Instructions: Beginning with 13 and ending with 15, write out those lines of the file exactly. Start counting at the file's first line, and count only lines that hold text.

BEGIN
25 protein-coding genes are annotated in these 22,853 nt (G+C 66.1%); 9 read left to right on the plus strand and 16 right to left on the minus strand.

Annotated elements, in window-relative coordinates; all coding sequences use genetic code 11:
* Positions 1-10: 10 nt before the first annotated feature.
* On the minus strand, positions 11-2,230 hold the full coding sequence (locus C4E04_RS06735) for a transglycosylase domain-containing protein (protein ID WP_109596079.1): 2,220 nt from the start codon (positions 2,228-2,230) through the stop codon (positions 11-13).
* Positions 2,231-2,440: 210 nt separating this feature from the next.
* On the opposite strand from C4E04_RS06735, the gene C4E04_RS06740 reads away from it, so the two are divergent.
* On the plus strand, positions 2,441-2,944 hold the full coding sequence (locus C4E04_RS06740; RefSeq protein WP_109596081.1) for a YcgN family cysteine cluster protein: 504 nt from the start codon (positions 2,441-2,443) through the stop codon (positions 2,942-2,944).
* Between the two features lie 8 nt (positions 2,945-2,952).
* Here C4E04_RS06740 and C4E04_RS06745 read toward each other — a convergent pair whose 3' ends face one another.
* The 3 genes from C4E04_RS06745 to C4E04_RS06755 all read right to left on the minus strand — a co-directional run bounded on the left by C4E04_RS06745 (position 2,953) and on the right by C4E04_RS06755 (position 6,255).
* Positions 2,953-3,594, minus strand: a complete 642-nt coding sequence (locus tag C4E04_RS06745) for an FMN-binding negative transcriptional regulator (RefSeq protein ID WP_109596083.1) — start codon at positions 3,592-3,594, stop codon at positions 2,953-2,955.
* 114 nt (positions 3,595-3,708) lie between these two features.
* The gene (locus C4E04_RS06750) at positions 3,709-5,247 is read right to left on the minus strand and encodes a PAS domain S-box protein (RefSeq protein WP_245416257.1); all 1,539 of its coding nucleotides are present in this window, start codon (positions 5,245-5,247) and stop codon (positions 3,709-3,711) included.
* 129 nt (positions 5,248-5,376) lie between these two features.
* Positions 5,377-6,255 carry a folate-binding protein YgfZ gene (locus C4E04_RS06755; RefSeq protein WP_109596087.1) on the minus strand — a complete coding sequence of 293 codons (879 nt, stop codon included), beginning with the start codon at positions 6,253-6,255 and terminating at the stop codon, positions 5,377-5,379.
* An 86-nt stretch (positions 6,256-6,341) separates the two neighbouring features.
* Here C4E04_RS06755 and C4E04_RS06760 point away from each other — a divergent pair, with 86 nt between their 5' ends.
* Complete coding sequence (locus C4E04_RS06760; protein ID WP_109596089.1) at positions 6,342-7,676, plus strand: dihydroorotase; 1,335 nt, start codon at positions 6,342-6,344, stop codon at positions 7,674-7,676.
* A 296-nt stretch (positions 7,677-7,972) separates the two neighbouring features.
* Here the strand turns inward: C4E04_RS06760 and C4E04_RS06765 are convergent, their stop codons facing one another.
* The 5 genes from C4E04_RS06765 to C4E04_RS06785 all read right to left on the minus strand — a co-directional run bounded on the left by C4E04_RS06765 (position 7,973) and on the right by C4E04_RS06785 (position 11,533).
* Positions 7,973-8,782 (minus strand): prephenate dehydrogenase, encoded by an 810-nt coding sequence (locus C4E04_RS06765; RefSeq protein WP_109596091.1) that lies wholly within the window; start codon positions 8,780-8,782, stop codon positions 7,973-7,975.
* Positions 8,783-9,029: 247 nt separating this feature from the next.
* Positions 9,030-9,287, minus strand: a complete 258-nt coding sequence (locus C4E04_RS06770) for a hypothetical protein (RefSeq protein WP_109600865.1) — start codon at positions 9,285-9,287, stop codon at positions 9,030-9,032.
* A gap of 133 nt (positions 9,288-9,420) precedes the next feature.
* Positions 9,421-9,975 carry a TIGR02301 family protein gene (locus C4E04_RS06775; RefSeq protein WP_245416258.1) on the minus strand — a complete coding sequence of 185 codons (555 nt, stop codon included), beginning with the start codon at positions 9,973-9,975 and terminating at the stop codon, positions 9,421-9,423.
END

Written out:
* The gene (locus C4E04_RS06750) at positions 3,709-5,247 is read right to left on the minus strand and encodes a PAS domain S-box protein (RefSeq protein WP_245416257.1); all 1,539 of its coding nucleotides are present in this window, start codon (positions 5,245-5,247) and stop codon (positions 3,709-3,711) included.
* 129 nt (positions 5,248-5,376) lie between these two features.
* Positions 5,377-6,255 carry a folate-binding protein YgfZ gene (locus C4E04_RS06755; RefSeq protein WP_109596087.1) on the minus strand — a complete coding sequence of 293 codons (879 nt, stop codon included), beginning with the start codon at positions 6,253-6,255 and terminating at the stop codon, positions 5,377-5,379.